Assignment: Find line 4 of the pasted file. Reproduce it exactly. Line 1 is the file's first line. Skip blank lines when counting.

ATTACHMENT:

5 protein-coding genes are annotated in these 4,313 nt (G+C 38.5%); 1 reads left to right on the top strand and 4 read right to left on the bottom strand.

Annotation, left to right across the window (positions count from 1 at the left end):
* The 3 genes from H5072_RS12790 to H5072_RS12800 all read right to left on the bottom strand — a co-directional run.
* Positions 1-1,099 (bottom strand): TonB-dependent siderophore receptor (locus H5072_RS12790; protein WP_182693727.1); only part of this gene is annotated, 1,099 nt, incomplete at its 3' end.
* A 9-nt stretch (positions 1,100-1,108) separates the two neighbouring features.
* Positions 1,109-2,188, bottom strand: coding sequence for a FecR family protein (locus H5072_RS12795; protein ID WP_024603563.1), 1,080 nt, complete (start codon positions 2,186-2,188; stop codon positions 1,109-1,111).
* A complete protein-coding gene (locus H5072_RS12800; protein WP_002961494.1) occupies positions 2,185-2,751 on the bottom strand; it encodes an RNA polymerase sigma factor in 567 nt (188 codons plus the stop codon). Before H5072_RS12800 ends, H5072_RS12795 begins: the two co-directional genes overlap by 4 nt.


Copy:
* Positions 1-1,099 (bottom strand): TonB-dependent siderophore receptor (locus H5072_RS12790; protein WP_182693727.1); only part of this gene is annotated, 1,099 nt, incomplete at its 3' end.